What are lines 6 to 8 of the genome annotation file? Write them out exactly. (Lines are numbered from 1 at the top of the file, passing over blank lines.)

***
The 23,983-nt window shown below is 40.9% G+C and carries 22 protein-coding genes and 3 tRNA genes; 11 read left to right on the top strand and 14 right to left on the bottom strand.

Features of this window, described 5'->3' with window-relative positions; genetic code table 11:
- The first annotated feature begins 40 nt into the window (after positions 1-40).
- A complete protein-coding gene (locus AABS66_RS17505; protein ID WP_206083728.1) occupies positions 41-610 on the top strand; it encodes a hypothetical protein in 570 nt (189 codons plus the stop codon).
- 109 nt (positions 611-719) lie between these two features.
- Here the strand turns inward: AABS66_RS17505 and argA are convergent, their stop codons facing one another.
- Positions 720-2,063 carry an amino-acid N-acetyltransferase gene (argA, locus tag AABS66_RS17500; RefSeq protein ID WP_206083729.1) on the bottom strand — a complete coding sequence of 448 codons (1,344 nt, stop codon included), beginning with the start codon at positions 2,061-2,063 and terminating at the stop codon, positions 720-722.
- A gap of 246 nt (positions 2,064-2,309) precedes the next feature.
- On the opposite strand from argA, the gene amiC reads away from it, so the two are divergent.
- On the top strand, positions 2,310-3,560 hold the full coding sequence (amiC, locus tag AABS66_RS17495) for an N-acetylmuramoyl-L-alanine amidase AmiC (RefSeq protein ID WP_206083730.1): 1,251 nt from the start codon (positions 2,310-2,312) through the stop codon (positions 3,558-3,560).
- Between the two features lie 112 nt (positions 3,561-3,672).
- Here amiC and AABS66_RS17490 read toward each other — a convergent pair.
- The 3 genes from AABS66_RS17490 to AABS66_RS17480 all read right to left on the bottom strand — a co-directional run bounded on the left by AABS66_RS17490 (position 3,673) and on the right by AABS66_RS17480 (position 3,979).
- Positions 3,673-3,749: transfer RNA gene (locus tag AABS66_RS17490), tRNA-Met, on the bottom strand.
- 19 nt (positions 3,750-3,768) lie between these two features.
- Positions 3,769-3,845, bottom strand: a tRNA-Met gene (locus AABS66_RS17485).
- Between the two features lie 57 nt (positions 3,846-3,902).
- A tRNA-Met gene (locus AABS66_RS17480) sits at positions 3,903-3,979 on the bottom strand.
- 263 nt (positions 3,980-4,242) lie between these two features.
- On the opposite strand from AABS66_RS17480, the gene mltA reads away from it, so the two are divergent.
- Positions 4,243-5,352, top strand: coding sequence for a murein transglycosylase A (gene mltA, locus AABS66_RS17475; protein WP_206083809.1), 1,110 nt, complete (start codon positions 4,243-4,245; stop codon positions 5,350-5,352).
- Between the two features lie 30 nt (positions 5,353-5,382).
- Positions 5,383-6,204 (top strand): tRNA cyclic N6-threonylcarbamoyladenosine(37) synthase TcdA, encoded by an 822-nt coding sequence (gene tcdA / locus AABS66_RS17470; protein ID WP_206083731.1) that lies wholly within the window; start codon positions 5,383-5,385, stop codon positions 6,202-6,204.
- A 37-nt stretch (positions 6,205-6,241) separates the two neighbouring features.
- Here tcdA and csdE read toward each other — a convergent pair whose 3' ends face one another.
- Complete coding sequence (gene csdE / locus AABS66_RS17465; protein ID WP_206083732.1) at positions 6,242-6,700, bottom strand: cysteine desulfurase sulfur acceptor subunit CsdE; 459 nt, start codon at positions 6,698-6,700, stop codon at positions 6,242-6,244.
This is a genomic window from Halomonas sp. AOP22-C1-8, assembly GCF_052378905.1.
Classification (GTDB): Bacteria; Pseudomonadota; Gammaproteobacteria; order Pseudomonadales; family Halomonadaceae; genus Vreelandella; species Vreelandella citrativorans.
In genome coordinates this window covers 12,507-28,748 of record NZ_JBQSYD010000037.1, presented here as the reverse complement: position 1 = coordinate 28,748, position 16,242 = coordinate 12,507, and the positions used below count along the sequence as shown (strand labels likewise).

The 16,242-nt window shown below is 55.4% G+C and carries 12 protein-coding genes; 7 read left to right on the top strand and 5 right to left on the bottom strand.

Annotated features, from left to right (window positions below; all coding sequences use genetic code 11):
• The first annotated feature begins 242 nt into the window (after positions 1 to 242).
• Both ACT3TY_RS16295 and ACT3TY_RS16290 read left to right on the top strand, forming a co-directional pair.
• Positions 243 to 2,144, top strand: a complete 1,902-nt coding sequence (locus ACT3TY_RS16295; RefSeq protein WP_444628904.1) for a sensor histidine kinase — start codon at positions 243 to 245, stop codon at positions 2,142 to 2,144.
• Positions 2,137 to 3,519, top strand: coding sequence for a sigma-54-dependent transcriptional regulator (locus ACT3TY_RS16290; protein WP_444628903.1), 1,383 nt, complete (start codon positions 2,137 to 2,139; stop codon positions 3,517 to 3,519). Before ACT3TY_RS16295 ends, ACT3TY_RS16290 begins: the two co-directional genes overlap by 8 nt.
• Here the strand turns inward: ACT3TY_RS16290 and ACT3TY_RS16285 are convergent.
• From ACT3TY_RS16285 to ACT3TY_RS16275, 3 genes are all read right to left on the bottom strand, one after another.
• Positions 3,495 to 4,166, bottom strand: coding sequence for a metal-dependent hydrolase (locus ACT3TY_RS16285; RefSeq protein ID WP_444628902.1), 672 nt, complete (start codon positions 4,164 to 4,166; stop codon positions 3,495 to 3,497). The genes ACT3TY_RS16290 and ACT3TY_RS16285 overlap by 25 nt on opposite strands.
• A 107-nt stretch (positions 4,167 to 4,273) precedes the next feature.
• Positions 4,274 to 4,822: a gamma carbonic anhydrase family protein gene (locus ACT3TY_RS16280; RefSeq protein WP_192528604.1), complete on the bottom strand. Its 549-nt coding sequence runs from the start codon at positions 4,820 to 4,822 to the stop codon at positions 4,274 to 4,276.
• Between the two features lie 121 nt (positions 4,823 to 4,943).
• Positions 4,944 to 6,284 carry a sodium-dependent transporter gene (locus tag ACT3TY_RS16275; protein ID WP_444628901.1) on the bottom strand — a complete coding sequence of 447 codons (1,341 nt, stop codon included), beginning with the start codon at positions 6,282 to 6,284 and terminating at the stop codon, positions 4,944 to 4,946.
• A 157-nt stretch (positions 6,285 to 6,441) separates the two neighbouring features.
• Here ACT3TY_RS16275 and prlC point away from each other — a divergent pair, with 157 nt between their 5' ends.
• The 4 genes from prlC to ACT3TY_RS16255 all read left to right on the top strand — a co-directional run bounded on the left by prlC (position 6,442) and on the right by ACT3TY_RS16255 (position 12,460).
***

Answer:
- Here the strand turns inward: AABS66_RS17505 and argA are convergent, their stop codons facing one another.
- Positions 720-2,063 carry an amino-acid N-acetyltransferase gene (argA, locus tag AABS66_RS17500; RefSeq protein ID WP_206083729.1) on the bottom strand — a complete coding sequence of 448 codons (1,344 nt, stop codon included), beginning with the start codon at positions 2,061-2,063 and terminating at the stop codon, positions 720-722.
- A gap of 246 nt (positions 2,064-2,309) precedes the next feature.